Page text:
Additional symptoms of SAD may be:

  • Persistent worry about being separated from parent
  • Refusal to attend school or social events for fear of being separated from parent
  • Worry about something bad happening to a parent even when they are near
  • Refusal or hesitation to go to sleep alone
  • Nightmares involving a theme of separation
  • Excessive worry about being kidnapped, lost or kept from parent
  • Complaints of physical ailments, especially when separated from parent (headache, bellyache, generalized pain)

How SAD Relates to Depression

In Lewinsohn's long-term study of children with SAD, he estimated that 75 percent of children with SAD developed depression by the age of 30. Though research hasn't proven that SAD is the cause of depression in these children, the association between the two is a substantial one.

SAD and depression actually share many symptoms. Clinging to a parent, refusing to go to school and avoiding social activities, worrying that harm may come to self or a parent, and vague physical complaints such has headache, bellyache and general pain are common symptoms of both disorders.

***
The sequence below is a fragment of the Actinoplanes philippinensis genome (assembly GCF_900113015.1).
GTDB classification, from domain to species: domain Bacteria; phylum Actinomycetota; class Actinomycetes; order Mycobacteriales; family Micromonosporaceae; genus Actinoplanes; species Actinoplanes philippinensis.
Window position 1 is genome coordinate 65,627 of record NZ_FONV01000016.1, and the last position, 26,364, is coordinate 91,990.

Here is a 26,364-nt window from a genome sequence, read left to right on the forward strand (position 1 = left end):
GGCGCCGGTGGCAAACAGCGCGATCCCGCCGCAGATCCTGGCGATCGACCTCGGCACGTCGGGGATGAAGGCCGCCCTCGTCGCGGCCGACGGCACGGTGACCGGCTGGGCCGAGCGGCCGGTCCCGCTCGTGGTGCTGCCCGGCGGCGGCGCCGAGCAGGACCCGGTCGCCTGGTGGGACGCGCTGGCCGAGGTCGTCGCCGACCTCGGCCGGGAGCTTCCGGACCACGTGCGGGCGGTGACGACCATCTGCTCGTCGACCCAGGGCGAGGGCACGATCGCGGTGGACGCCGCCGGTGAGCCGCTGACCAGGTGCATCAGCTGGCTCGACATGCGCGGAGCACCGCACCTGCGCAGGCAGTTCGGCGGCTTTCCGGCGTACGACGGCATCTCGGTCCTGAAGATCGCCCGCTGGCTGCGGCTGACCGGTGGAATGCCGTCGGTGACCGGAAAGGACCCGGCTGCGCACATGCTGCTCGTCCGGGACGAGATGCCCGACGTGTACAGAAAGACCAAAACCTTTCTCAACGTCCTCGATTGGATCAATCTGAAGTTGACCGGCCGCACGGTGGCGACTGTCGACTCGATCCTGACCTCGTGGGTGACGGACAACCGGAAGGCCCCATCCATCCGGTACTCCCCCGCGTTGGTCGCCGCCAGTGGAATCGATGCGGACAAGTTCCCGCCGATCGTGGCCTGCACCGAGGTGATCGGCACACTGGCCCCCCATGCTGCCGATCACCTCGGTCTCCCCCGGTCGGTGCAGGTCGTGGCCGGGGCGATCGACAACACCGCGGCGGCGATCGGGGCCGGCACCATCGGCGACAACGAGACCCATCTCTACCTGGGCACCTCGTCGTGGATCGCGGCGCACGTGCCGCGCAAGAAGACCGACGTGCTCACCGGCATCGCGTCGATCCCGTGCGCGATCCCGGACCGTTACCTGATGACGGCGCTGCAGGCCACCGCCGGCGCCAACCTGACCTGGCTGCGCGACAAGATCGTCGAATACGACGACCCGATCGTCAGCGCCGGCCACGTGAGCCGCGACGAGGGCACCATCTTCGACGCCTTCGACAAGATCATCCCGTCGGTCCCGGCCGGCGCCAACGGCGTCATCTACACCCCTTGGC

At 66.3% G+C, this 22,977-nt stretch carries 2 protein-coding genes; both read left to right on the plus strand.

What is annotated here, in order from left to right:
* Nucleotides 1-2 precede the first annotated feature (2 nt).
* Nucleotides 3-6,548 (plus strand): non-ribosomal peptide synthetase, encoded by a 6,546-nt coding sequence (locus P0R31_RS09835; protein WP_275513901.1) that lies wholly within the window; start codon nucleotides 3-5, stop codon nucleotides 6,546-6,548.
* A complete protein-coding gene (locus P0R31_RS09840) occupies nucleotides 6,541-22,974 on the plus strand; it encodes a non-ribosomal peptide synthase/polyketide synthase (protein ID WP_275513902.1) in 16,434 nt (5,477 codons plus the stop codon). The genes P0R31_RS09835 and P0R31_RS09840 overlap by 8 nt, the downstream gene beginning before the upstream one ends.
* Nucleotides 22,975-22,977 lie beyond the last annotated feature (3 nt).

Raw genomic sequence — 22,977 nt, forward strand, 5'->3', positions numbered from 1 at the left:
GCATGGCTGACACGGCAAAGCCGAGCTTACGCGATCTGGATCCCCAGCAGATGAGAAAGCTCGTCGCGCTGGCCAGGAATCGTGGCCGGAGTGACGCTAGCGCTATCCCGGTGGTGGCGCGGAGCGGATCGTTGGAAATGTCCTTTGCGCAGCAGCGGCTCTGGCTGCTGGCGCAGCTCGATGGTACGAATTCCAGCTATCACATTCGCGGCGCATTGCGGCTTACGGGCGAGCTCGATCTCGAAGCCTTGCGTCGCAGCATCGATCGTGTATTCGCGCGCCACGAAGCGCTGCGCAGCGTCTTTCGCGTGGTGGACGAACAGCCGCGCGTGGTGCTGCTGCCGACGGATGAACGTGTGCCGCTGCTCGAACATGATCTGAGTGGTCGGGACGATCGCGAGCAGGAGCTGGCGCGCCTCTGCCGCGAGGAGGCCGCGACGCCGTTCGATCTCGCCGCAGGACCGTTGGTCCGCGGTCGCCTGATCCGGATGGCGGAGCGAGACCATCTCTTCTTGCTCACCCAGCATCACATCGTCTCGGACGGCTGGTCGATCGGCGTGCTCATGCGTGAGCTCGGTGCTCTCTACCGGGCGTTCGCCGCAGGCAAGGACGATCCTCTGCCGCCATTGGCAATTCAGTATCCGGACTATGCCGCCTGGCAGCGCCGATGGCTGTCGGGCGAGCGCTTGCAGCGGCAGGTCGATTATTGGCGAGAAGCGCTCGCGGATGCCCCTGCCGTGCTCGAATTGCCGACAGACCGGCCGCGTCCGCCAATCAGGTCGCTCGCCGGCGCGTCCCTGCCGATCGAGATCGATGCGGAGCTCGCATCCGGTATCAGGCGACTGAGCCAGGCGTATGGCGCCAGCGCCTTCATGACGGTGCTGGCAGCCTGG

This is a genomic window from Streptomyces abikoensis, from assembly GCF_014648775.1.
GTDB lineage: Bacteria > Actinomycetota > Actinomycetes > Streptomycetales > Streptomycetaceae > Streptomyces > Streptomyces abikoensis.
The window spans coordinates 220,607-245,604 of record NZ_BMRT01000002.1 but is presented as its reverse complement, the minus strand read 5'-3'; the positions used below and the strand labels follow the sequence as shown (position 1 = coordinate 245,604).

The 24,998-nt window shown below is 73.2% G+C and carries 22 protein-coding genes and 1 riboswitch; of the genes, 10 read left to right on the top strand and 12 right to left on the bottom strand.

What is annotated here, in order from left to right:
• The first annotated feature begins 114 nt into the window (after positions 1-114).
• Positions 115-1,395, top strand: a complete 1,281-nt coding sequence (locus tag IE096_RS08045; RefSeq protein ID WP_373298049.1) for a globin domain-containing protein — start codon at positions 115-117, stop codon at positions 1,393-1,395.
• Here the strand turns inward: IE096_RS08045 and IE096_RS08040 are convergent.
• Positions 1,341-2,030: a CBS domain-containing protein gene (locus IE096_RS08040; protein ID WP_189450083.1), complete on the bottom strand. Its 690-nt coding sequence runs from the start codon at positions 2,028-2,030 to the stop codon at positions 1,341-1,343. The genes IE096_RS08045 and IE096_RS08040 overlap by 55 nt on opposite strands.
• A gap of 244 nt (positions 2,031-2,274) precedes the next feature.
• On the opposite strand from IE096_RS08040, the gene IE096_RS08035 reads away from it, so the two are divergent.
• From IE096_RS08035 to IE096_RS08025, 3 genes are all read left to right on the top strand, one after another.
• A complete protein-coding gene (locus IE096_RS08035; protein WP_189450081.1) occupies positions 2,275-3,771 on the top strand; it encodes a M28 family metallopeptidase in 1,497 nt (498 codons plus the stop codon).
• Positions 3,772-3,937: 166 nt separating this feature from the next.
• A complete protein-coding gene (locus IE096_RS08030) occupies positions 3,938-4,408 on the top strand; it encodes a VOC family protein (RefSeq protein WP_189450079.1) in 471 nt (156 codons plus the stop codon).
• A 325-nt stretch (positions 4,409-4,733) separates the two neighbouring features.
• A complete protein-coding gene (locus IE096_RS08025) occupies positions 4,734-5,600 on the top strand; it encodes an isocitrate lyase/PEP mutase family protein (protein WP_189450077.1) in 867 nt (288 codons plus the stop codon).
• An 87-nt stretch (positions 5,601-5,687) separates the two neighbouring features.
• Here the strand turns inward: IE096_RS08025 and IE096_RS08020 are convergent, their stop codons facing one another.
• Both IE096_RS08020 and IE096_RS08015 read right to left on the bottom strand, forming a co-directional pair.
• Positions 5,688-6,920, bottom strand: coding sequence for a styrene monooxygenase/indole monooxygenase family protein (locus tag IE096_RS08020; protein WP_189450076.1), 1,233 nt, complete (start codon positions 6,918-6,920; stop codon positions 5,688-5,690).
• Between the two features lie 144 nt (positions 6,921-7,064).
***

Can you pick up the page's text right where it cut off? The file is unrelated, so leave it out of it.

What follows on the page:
Again, the research findings do not suggest that all children with SAD will experience depression. Nor does it confirm why such a large number of children with SAD go on to develop depression. But given the findings, it is important for parents and clinicians to keep a close eye out for any depressive symptoms in children with SAD.

What Can Parents Do?

Keep an eye out for additional signs of depression in children, including unexplained crying, feeling misunderstood, withdrawing from family or peers, losing interest in things of former interest, sleeping difficulties, appetite and weight changes, difficulty concentrating and making decisions, and thoughts or actions of self-harm.

When dealing with your child:

Talk to your child on an age appropriate level. Find out what he is scared of and why he doesn't want to leave you. What you hear may surprise you. Your child may have a simple complaint, which you can easily remedy. If it is something more serious (he is worried that you will do if he doesn't see you, for example), you should consult with your child's physician.